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What may constitute legal malpractice

by | Dec 3, 2019 | Legal Malpractice |

There are situations in which a person in Florida may find that an attorney has mishandled a case. If this happens, the person may have the option of filing a claim against the attorney for legal malpractice.

A common example is an attorney failing to observe the statute of limitations for a personal injury claim. In most cases, it is necessary to file within two years of the date of the injury or a realization that an injury has taken place. While this may seem like a straightforward rule, in more than 13% of cases involving legal malpractice, this is the reason for the claim. A person who hires an attorney may want to ask the attorney about the statute of limitations deadline and make a note of it.

There are additional reasons a person might file a legal malpractice suit against an attorney. An attorney might not follow court orders. The attorney could fail to follow discovery requirements or adequately conduct discovery. Improper conduct, including sexual misconduct, is another reason. People who are considering filing a lawsuit against an attorney may want to discuss the situation with attorneys and find out their background in legal malpractice law before choosing one. It may be best to hire one who has been successful with similar cases.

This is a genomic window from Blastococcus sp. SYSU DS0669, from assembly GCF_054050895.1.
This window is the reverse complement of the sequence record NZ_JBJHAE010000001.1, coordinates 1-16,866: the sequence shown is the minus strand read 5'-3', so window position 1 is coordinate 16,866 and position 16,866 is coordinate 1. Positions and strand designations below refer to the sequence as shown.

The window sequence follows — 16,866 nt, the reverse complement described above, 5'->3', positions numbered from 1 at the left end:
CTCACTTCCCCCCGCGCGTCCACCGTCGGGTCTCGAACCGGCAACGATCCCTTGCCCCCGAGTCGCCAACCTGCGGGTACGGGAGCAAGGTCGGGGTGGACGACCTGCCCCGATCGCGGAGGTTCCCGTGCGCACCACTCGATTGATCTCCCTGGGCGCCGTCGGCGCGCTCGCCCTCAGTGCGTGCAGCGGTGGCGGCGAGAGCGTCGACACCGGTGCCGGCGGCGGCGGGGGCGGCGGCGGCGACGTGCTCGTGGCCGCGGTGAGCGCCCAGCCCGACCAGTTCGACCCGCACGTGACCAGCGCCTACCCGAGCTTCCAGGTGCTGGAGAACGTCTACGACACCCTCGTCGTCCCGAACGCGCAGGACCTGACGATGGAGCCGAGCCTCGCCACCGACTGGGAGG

Like doctors and other professionals, attorneys have a responsibility to their clients. Courts recognize that not every legal case will result in the outcome that a client wants, and they distinguish this from cases of legal negligence that harm a person’s case. Negligence is generally determined by considering what might be reasonably expected of an attorney. Missing deadlines, filling out paperwork incorrectly and failing to follow up on evidence that could affect a person’s case are among the actions that may be considered legal malpractice.